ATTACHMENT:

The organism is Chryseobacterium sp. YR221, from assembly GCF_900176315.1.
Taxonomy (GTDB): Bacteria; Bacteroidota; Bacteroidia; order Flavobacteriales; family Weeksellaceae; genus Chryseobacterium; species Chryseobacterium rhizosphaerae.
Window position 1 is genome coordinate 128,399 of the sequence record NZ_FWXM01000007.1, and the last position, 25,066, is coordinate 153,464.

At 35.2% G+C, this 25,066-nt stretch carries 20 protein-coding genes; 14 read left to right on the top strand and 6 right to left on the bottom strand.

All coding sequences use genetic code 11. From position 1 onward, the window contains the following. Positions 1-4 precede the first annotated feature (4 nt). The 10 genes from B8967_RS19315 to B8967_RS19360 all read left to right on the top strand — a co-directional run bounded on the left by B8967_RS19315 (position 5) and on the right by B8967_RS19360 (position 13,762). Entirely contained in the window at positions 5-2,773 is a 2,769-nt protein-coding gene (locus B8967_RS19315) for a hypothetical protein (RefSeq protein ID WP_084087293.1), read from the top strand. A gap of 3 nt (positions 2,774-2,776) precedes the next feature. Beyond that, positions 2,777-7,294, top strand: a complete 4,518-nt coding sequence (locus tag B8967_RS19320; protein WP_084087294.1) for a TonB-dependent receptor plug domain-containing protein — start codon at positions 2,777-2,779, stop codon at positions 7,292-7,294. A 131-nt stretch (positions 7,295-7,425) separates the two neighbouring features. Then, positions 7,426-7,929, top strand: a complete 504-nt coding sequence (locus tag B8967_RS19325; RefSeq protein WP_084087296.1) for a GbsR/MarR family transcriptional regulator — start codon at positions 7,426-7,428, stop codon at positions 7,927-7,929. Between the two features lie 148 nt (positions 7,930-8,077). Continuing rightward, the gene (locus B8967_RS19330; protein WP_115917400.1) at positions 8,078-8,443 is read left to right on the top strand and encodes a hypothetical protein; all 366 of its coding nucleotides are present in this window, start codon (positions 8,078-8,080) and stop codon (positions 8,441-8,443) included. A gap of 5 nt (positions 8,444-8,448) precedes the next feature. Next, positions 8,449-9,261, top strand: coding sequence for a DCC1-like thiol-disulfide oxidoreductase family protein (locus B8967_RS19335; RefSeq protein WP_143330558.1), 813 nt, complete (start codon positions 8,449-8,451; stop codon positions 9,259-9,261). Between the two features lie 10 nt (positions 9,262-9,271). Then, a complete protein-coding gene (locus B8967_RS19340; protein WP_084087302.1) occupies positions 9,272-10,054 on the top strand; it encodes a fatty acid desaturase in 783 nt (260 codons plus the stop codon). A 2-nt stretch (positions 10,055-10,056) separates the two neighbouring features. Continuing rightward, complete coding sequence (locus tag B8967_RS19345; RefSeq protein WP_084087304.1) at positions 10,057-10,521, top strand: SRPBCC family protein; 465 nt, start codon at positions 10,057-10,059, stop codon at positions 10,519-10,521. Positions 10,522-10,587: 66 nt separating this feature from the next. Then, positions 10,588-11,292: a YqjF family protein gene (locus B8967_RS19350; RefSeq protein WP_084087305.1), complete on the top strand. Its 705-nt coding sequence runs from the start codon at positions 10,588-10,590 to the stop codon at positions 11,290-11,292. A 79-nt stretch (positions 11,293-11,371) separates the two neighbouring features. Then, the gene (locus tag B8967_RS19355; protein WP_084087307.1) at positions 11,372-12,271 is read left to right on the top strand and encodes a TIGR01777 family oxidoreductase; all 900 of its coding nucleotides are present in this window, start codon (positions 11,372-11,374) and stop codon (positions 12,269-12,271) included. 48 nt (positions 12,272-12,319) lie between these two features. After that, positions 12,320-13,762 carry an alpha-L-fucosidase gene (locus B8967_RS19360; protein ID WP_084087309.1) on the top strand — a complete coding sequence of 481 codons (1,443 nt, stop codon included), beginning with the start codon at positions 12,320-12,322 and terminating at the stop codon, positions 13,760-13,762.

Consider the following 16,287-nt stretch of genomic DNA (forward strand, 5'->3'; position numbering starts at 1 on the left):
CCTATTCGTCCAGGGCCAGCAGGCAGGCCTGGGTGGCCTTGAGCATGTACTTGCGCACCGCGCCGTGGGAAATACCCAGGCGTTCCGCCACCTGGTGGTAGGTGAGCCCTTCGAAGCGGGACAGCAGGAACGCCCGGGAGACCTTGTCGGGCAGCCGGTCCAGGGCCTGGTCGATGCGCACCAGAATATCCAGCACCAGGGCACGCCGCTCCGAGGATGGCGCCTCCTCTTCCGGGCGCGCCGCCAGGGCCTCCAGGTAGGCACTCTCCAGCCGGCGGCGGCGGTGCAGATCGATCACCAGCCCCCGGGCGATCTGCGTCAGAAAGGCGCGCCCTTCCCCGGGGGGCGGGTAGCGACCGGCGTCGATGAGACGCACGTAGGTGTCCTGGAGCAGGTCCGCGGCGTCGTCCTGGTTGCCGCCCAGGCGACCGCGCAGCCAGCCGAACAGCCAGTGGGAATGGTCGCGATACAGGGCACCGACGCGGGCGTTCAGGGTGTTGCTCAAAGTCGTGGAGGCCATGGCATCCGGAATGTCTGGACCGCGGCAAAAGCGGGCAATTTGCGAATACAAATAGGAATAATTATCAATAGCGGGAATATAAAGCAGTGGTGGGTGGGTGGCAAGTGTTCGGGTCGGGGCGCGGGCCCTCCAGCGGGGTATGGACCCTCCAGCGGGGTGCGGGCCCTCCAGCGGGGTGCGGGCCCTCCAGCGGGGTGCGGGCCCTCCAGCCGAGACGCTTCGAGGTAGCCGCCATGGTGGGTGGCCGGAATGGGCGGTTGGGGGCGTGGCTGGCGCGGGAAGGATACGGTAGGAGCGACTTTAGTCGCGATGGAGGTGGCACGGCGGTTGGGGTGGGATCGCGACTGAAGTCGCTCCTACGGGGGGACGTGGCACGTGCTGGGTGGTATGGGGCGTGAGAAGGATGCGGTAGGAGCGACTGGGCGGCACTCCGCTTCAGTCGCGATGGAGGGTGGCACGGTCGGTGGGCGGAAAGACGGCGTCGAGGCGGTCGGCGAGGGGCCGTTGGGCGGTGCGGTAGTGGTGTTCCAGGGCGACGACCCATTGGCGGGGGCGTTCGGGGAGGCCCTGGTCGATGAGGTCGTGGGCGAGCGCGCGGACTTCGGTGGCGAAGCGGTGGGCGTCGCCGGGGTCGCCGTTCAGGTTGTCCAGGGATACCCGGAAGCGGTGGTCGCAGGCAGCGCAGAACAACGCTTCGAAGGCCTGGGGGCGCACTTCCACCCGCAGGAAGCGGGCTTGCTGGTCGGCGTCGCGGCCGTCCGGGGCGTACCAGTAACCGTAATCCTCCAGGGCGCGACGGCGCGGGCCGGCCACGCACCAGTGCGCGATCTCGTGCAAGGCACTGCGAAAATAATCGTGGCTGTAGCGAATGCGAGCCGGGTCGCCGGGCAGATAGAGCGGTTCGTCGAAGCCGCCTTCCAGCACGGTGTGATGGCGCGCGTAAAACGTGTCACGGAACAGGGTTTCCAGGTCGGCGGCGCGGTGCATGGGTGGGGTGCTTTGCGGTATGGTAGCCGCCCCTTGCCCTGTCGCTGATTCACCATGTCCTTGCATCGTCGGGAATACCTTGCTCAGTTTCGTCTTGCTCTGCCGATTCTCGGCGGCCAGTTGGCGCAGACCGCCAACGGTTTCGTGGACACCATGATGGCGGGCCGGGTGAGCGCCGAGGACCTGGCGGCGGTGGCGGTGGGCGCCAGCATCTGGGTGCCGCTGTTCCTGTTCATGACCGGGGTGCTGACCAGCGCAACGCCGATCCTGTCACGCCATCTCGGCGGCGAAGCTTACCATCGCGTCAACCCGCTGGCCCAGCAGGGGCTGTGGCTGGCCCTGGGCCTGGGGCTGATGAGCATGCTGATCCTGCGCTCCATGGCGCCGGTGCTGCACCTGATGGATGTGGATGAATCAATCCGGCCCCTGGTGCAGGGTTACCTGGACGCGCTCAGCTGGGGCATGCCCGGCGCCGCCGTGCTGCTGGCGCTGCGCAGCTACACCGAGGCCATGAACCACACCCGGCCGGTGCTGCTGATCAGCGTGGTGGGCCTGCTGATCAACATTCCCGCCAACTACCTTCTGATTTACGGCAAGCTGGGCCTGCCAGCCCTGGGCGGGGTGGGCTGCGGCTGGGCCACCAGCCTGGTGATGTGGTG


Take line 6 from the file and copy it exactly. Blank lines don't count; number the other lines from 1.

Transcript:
Consider the following 16,287-nt stretch of genomic DNA (forward strand, 5'->3'; position numbering starts at 1 on the left):